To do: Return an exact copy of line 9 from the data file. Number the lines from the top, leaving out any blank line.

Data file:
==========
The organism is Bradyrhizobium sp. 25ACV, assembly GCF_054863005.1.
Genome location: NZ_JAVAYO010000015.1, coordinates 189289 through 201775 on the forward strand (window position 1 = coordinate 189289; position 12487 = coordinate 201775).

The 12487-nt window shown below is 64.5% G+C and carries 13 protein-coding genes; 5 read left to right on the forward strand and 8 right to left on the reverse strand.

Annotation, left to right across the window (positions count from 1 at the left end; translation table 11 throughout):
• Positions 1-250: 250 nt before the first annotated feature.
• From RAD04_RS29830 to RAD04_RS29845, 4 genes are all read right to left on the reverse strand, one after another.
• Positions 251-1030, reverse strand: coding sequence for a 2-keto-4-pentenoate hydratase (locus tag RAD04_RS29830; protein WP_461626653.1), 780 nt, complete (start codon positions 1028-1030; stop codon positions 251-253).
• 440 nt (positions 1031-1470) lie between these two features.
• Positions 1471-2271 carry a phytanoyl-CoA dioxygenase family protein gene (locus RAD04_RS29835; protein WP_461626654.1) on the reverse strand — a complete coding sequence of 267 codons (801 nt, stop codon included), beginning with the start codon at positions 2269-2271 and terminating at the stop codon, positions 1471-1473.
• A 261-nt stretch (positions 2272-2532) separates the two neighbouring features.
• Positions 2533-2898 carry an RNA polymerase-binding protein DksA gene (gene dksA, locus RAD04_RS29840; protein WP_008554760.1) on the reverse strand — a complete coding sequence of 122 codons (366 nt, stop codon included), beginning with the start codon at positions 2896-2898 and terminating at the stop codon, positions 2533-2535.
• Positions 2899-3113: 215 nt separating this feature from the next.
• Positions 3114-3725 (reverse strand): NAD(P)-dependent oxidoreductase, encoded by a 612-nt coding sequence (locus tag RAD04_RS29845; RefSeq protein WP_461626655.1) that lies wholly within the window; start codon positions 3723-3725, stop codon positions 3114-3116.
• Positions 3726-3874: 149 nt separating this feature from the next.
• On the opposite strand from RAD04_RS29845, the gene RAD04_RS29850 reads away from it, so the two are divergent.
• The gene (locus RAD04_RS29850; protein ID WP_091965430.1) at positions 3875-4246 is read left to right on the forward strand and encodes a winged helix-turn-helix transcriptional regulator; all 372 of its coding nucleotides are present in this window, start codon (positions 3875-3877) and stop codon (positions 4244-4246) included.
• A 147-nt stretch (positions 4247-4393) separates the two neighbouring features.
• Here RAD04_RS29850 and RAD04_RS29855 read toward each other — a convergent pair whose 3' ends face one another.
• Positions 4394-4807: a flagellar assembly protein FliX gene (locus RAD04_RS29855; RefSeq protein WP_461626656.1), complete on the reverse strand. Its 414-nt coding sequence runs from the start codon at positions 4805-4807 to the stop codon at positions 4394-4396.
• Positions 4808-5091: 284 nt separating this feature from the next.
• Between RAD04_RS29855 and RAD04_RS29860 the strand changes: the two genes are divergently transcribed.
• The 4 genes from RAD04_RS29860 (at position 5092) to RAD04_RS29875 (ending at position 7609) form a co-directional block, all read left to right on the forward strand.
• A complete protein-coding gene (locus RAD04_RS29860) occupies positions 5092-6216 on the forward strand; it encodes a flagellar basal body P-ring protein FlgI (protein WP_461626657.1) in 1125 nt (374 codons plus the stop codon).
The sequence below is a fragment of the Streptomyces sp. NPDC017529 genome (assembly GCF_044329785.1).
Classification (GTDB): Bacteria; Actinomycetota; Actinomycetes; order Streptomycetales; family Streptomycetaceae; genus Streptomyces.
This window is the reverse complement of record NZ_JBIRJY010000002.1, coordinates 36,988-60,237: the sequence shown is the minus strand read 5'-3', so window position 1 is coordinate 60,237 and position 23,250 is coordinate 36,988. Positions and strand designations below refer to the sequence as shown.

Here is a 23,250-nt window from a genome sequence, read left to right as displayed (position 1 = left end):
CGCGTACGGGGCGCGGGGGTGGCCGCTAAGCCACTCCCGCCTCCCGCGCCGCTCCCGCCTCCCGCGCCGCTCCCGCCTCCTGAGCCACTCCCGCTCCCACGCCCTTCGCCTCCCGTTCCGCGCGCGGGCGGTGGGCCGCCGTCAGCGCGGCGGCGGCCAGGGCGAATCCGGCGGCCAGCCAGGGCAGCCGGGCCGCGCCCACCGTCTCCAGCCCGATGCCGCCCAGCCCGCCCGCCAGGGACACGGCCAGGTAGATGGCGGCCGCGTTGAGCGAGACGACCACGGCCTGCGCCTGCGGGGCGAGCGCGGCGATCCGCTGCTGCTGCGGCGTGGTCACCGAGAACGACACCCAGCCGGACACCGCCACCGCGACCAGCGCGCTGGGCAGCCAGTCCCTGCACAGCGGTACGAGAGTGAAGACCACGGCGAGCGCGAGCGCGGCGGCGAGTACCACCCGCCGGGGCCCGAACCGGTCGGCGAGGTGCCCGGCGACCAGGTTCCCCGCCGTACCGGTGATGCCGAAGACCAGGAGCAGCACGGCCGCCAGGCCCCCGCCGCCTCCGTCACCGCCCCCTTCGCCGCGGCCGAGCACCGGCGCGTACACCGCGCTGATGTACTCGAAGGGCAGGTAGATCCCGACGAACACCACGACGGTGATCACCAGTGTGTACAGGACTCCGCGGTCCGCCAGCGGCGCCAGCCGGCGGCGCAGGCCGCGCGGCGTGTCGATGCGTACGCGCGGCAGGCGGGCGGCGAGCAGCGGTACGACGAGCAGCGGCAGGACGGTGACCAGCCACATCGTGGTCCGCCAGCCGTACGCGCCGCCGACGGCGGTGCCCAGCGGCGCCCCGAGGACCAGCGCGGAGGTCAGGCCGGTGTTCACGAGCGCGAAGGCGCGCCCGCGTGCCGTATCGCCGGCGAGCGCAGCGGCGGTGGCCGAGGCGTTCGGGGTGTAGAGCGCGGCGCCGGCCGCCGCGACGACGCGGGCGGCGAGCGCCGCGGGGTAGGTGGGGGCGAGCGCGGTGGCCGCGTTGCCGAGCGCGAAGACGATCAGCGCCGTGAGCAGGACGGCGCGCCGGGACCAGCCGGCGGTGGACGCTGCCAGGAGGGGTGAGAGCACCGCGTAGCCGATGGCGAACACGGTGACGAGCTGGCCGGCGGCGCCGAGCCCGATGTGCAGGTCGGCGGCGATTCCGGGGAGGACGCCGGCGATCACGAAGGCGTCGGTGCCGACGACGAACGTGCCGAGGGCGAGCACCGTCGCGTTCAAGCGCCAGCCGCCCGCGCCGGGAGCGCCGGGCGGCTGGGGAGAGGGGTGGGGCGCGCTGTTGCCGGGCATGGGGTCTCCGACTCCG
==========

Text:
• Positions 1471-2271 carry a phytanoyl-CoA dioxygenase family protein gene (locus RAD04_RS29835; protein WP_461626654.1) on the reverse strand — a complete coding sequence of 267 codons (801 nt, stop codon included), beginning with the start codon at positions 2269-2271 and terminating at the stop codon, positions 1471-1473.